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Published on December 8, 2009


Our Lady of Detritus was a portable performance installation about trash and transcendence. It was presented in 5 public sites in 4 NYC boroughs and seen by over 2,000 viewers this past Fall. The piece ran for 2 hours at each performance and was performed by choreographer Jill Sigman, composer Kristin Norderval, and actor Mariana Ferreira.

“The piece was originally researched and conceived on a residency in art and ecology in Michoacan, Mexico. While there, I was surrounded by Mexican mortuary images, home-made shrines, fluorescent junk foods, and issues about trash disposal.

I was struck by how the mundane and “cast off” could so easily be transformed into something otherworldly and spiritual. Metallic wrappers from saltine cracker boxes, cans, and other “trash” were re-invented to make beautiful roadside altars, and I was captivated by this theme of re-invention and recycling— both for our trash and for ourselves.

I was also struck by how the junk foods symbolized a kind of fixation with consumption— the bold, the fast, the illusory— and for me connected to what I sense exists rampantly in American culture at the moment.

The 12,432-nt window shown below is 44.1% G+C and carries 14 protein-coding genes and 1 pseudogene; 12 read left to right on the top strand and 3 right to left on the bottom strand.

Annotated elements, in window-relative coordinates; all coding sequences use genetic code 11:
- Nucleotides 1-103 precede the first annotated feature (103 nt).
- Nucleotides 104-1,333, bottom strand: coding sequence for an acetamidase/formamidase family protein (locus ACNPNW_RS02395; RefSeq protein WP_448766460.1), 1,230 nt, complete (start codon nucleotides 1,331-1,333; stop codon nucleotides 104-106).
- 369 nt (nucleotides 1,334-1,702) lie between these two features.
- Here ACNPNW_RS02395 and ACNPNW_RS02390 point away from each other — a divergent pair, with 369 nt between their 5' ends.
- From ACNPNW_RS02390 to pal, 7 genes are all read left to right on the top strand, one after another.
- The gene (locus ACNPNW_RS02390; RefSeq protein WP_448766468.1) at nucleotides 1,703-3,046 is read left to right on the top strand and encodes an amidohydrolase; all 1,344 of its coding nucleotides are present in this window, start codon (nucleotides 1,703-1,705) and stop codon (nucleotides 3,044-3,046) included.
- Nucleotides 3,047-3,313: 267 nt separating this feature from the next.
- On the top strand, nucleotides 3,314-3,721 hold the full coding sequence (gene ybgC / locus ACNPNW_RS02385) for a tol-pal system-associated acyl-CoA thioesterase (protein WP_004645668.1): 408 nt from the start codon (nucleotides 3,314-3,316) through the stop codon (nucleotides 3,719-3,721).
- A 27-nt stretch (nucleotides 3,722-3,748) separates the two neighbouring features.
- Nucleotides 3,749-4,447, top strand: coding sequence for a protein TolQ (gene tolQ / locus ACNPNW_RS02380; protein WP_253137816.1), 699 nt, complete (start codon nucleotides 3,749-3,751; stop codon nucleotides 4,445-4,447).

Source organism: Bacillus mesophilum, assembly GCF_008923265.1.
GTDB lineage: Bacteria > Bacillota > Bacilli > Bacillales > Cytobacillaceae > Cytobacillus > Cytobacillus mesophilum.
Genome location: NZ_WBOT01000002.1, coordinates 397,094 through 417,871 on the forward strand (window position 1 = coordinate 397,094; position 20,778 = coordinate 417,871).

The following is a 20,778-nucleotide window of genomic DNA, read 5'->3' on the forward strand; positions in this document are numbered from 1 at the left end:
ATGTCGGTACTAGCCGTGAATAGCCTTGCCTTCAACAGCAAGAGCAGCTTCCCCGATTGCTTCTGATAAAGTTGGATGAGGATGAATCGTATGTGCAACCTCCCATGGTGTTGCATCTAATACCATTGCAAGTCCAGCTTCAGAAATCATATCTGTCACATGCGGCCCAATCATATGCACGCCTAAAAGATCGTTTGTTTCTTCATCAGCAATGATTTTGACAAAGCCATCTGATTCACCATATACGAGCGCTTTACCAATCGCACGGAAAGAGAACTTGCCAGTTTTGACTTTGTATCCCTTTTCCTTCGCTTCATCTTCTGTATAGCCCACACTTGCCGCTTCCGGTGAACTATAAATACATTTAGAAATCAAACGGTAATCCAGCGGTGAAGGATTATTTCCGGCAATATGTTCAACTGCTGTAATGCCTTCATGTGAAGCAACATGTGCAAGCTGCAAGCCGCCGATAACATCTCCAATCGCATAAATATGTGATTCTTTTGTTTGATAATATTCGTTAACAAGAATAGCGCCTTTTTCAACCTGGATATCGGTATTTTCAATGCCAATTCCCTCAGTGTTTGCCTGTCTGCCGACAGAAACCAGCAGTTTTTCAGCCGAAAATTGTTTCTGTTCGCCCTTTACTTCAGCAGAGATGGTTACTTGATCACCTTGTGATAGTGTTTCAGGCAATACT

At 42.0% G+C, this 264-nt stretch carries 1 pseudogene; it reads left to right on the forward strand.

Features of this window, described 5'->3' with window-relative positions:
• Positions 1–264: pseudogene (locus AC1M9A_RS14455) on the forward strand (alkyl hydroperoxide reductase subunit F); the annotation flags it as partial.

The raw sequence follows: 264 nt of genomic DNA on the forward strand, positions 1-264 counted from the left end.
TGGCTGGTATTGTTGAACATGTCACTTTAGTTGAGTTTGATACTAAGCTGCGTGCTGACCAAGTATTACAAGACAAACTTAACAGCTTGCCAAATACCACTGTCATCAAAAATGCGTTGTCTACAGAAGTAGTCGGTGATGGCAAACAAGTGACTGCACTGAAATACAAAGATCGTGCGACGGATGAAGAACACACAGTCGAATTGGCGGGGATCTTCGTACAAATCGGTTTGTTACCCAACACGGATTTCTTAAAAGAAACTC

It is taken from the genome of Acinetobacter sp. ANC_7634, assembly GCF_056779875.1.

Beyond that, there were major issues about trash disposal in that region— too much stuff and no good solutions about what to do with it. All of these themes fed together into “Our Lady of Detritus”.

I was intrigued by the idea of creating a “local” religious icon who symbolizes our cultural fascinations and addictions— who offers a suggestion about transformation, while at the same time reminding us that we have made plastics and other toxic non-decomposing substances our new gods.

Finally, I learned about the existence of Tlazolteotl, the Aztec goddess who absorbed the sins of the people and vomited them out. I see “our lady of detritus” as linking the pre-columbian and the postmodern by way of a ubiquitous Christian iconography.”
Images in this slide show were taken on site during research and performances in Guapamacataro, Mexico; Solar One at Stuyvesant Cove Park, Manhattan; Queens Botanical Garden in Flushing, Queens; Van Cortlandt Park in the Bronx; and Bushwick, Brooklyn.

Watch a video trailer from Solar One:

Check out more writing about the experience of creating this piece at:

Read about what people have thrown away and find helpful links about recycling, re-invention, and conservation at:

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